Is it just me, or did this season of “RuPaul’s Drag Race” feel lackluster?
It’s always tough to judge an episode of the hit reality competition show, as an audience member and fan. There’s so much to love about something that celebrates those who are competing for fame and greatness, and that attempts to educate those outside the LGBTQ+ community. It’s a reality show that pokes fun at other reality shows while also being genuine, inspirational, and actually rewarding to those who do well.
That being said, there was something that was missing in Season 9 and I’ve been trying to figure it out. “Drag Race” continues to be everything it has been over 11 seasons (nine regular and two all-star editions). Season 9 doubled down on the educational aspect, letting the older drag queens tell their stories about coming to terms with their queerness. It also gave us even more quotable lines, runway fashions, and queens who have already become stars. But there were choices made throughout that were befuddling and sometimes even anger-inducing.
The first episode wasn’t an episode at all
We all gagged when we found out that Lady Gaga was going to be a guest judge in the first episode and everything looked to be going according to plan. She walked in with the contestants, disguised as a Lady Gaga impersonator, and all the contestants freaked out. RuPaul then announced that the first runway would be partially inspired by Gaga, which meant we got some fantastic looks.
But something was missing. First, the runway didn’t take place on the main stage. Second, Ru didn’t even do drag. Third, nobody got eliminated. Instead, the episode ended on the cliffhanger ready to introduce the secret 14th queen. There were no stakes and no lip syncs, and nothing about the competition progressed. We were introduced to the queens in the beginning, but it became less about the contestants or even RuPaul than it was about the superstar in their midst.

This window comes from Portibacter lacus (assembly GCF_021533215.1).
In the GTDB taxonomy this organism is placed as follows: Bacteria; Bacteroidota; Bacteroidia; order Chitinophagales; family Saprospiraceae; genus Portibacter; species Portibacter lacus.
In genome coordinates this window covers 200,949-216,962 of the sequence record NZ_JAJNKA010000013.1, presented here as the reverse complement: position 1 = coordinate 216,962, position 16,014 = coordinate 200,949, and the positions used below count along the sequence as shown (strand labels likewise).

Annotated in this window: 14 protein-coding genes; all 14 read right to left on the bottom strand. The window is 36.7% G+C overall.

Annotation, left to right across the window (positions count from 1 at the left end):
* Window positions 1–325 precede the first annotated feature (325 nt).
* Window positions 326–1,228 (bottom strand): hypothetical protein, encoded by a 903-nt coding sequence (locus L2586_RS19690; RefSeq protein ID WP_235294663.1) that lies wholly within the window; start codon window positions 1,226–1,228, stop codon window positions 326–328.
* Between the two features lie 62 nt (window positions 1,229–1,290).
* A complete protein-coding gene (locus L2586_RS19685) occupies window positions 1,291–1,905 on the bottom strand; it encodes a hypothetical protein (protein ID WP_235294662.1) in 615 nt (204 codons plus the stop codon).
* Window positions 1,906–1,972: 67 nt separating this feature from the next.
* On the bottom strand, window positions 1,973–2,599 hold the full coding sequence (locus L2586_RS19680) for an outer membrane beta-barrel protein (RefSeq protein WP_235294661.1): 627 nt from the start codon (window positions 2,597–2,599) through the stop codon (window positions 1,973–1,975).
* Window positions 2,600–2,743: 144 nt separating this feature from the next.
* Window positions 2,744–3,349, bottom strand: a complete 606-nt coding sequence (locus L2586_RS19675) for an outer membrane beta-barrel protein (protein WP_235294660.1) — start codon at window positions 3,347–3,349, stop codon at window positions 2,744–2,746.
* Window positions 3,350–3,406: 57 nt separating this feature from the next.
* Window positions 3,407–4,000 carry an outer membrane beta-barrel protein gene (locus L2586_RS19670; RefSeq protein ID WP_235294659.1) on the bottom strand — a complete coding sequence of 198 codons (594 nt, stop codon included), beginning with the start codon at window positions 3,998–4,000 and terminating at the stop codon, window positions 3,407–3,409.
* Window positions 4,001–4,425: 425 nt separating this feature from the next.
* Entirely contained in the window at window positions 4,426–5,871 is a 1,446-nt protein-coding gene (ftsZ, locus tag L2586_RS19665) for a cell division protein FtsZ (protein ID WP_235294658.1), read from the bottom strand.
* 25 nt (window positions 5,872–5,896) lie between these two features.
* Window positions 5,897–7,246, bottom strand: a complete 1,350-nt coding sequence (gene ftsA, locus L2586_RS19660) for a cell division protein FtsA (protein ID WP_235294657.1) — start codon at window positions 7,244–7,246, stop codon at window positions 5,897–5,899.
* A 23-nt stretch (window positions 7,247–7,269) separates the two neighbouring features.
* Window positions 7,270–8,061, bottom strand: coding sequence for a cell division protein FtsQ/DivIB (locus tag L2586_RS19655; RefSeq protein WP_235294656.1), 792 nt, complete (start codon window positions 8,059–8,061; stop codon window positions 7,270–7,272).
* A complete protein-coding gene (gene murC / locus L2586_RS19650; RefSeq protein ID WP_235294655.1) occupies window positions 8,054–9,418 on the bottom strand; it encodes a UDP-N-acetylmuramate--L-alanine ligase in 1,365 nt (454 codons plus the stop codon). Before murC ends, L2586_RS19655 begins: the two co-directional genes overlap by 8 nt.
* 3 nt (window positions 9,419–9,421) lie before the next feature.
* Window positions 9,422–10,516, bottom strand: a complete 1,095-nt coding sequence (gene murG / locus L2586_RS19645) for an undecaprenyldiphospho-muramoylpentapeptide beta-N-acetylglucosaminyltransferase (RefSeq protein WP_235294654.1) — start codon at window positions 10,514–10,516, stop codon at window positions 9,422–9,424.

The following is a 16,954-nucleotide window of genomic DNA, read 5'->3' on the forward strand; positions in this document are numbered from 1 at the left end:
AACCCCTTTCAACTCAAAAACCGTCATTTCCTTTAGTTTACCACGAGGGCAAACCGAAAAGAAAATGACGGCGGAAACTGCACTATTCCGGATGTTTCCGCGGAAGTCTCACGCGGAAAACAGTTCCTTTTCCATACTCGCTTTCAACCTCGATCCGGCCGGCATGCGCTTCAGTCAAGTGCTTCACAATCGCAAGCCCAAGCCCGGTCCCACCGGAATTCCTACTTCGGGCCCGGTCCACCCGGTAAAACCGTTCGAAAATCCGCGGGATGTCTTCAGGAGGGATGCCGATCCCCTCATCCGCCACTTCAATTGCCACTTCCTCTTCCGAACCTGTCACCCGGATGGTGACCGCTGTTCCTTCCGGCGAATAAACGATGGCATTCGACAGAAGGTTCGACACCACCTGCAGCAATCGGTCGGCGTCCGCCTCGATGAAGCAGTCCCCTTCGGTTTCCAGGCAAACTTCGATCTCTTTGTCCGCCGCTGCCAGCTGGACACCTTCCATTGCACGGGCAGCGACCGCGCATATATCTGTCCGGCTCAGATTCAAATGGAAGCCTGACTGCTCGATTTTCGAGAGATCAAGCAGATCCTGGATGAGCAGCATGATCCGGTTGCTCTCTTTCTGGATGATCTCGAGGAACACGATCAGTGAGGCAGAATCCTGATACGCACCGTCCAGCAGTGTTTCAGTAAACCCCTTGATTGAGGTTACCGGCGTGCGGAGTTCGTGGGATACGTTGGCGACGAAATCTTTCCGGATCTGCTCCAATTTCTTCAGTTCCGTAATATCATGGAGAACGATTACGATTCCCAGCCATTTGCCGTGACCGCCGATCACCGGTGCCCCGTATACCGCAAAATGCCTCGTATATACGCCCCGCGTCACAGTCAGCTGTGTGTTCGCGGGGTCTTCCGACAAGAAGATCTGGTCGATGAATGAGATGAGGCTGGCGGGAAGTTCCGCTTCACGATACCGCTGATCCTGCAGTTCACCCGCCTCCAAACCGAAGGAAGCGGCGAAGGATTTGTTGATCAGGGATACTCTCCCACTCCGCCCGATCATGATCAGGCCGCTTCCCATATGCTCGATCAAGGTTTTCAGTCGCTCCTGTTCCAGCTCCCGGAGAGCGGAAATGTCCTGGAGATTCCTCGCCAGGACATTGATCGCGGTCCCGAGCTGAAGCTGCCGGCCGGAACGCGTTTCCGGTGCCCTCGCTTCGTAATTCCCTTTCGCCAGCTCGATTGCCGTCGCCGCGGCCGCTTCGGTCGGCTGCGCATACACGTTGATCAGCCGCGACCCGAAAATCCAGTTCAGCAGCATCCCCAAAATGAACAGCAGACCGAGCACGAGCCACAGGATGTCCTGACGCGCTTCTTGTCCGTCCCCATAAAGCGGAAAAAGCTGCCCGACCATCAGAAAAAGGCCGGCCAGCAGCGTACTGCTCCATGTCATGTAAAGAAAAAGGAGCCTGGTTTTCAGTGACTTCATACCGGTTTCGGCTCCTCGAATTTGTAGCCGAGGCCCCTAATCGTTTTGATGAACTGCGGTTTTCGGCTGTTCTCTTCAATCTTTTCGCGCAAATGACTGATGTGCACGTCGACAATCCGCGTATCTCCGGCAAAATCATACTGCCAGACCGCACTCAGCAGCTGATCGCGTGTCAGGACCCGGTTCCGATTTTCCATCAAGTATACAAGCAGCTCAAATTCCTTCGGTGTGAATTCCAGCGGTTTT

It was less an episode of “Drag Race” than a VH1 tribute to Lady Gaga, and it was frustrating. The audience had to wait an extra week to find out if anything really happened.
This isn’t on Gaga. She’s a great guest judge who genuinely cares about the contestants and freaks out just enough at the queens wearing her outfits.
No mini challenges
The show has been slowly doing away with the mini challenges. These one-off, ridiculous challenges often don’t result in a prize and can stretch out an episode — something that was clearly an issue this season as each episode struggled to remain within the time limit.
We loved them anyway.
This season featured one mini challenge outside the ones that show up every season, such as the “Library is Open” reading challenge and “Puppets,” and it involved the queens taking selfies with the Pit Crew. I didn’t even remember it occurred until I was watching a recap recently.
The mini challenges are ultimately useless, so I understand cutting them for time. But as an audience member, I liked seeing the queens think on their toes. We got to watch them let loose, be silly, and get in half drag. They didn’t have to be glamorous. They just had to make RuPaul laugh and get out some sexual tension when it came to the Pit Crew.